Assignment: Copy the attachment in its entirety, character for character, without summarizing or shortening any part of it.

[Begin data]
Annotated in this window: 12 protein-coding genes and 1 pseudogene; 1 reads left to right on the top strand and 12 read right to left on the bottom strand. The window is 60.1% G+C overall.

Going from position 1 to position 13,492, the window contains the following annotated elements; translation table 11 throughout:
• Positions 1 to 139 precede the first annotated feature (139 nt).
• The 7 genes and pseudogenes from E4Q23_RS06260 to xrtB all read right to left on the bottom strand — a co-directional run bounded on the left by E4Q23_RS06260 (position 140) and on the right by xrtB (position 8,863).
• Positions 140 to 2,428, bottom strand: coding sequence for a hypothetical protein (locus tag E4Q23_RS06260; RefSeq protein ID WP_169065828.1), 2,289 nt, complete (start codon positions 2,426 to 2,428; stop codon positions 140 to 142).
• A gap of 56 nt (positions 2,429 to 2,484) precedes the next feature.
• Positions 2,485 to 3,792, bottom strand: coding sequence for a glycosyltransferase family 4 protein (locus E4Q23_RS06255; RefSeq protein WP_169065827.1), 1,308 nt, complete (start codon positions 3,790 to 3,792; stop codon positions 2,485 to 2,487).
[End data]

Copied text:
Annotated in this window: 12 protein-coding genes and 1 pseudogene; 1 reads left to right on the top strand and 12 read right to left on the bottom strand. The window is 60.1% G+C overall.

Going from position 1 to position 13,492, the window contains the following annotated elements; translation table 11 throughout:
• Positions 1 to 139 precede the first annotated feature (139 nt).
• The 7 genes and pseudogenes from E4Q23_RS06260 to xrtB all read right to left on the bottom strand — a co-directional run bounded on the left by E4Q23_RS06260 (position 140) and on the right by xrtB (position 8,863).
• Positions 140 to 2,428, bottom strand: coding sequence for a hypothetical protein (locus tag E4Q23_RS06260; RefSeq protein ID WP_169065828.1), 2,289 nt, complete (start codon positions 2,426 to 2,428; stop codon positions 140 to 142).
• A gap of 56 nt (positions 2,429 to 2,484) precedes the next feature.
• Positions 2,485 to 3,792, bottom strand: coding sequence for a glycosyltransferase family 4 protein (locus E4Q23_RS06255; RefSeq protein WP_169065827.1), 1,308 nt, complete (start codon positions 3,790 to 3,792; stop codon positions 2,485 to 2,487).